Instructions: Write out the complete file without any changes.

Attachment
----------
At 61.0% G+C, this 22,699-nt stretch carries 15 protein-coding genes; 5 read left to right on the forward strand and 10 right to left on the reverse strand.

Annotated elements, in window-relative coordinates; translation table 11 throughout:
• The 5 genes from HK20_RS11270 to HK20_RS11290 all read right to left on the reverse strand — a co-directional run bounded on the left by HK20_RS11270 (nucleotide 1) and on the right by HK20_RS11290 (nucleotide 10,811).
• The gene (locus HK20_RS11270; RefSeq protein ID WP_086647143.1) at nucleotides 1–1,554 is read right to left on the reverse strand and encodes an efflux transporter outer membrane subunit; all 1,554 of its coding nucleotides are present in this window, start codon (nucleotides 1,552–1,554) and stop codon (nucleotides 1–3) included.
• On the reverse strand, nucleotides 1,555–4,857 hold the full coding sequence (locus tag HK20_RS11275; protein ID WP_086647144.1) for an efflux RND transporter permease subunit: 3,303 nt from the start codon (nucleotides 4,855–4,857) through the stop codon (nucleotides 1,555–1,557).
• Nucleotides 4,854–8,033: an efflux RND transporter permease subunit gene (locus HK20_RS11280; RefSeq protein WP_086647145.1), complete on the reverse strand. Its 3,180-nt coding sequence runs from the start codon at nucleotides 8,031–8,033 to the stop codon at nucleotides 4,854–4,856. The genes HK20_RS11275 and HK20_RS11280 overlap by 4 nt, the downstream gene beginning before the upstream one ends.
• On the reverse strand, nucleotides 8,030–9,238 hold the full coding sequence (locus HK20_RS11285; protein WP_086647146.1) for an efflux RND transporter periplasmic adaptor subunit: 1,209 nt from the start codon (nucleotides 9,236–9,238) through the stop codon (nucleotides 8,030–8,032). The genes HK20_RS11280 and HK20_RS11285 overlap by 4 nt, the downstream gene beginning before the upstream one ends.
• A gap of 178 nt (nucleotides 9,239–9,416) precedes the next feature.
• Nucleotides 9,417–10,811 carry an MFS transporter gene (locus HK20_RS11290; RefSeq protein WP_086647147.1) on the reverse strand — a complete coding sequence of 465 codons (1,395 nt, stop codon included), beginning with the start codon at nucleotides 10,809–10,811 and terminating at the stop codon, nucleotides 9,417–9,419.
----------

At 61.0% G+C, this 22,699-nt stretch carries 15 protein-coding genes; 5 read left to right on the forward strand and 10 right to left on the reverse strand.

Annotated elements, in window-relative coordinates; translation table 11 throughout:
• The 5 genes from HK20_RS11270 to HK20_RS11290 all read right to left on the reverse strand — a co-directional run bounded on the left by HK20_RS11270 (nucleotide 1) and on the right by HK20_RS11290 (nucleotide 10,811).
• The gene (locus HK20_RS11270; RefSeq protein ID WP_086647143.1) at nucleotides 1–1,554 is read right to left on the reverse strand and encodes an efflux transporter outer membrane subunit; all 1,554 of its coding nucleotides are present in this window, start codon (nucleotides 1,552–1,554) and stop codon (nucleotides 1–3) included.
• On the reverse strand, nucleotides 1,555–4,857 hold the full coding sequence (locus tag HK20_RS11275; protein ID WP_086647144.1) for an efflux RND transporter permease subunit: 3,303 nt from the start codon (nucleotides 4,855–4,857) through the stop codon (nucleotides 1,555–1,557).
• Nucleotides 4,854–8,033: an efflux RND transporter permease subunit gene (locus HK20_RS11280; RefSeq protein WP_086647145.1), complete on the reverse strand. Its 3,180-nt coding sequence runs from the start codon at nucleotides 8,031–8,033 to the stop codon at nucleotides 4,854–4,856. The genes HK20_RS11275 and HK20_RS11280 overlap by 4 nt, the downstream gene beginning before the upstream one ends.
• On the reverse strand, nucleotides 8,030–9,238 hold the full coding sequence (locus HK20_RS11285; protein WP_086647146.1) for an efflux RND transporter periplasmic adaptor subunit: 1,209 nt from the start codon (nucleotides 9,236–9,238) through the stop codon (nucleotides 8,030–8,032). The genes HK20_RS11280 and HK20_RS11285 overlap by 4 nt, the downstream gene beginning before the upstream one ends.
• A gap of 178 nt (nucleotides 9,239–9,416) precedes the next feature.
• Nucleotides 9,417–10,811 carry an MFS transporter gene (locus HK20_RS11290; RefSeq protein WP_086647147.1) on the reverse strand — a complete coding sequence of 465 codons (1,395 nt, stop codon included), beginning with the start codon at nucleotides 10,809–10,811 and terminating at the stop codon, nucleotides 9,417–9,419.